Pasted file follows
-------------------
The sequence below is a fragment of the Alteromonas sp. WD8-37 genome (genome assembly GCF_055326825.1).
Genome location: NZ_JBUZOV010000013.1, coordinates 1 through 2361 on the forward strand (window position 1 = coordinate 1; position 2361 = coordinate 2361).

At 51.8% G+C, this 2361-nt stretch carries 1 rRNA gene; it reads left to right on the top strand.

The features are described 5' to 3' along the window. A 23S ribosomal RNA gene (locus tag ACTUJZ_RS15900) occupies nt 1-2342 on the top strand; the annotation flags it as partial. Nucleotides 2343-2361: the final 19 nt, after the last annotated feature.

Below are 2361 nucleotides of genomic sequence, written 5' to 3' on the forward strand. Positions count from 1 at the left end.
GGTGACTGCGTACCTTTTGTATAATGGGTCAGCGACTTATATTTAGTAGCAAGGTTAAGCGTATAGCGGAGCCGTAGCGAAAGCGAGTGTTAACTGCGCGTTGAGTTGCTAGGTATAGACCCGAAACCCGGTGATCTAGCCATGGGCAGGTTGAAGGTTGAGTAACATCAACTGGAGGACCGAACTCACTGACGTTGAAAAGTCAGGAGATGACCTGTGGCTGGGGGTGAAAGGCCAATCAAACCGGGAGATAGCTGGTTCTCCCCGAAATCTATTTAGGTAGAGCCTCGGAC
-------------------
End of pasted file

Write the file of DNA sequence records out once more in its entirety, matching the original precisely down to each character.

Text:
The sequence below is a fragment of the Alteromonas sp. WD8-37 genome (genome assembly GCF_055326825.1).
Genome location: NZ_JBUZOV010000013.1, coordinates 1 through 2361 on the forward strand (window position 1 = coordinate 1; position 2361 = coordinate 2361).

At 51.8% G+C, this 2361-nt stretch carries 1 rRNA gene; it reads left to right on the top strand.

The features are described 5' to 3' along the window. A 23S ribosomal RNA gene (locus tag ACTUJZ_RS15900) occupies nt 1-2342 on the top strand; the annotation flags it as partial. Nucleotides 2343-2361: the final 19 nt, after the last annotated feature.

Below are 2361 nucleotides of genomic sequence, written 5' to 3' on the forward strand. Positions count from 1 at the left end.
GGTGACTGCGTACCTTTTGTATAATGGGTCAGCGACTTATATTTAGTAGCAAGGTTAAGCGTATAGCGGAGCCGTAGCGAAAGCGAGTGTTAACTGCGCGTTGAGTTGCTAGGTATAGACCCGAAACCCGGTGATCTAGCCATGGGCAGGTTGAAGGTTGAGTAACATCAACTGGAGGACCGAACTCACTGACGTTGAAAAGTCAGGAGATGACCTGTGGCTGGGGGTGAAAGGCCAATCAAACCGGGAGATAGCTGGTTCTCCCCGAAATCTATTTAGGTAGAGCCTCGGAC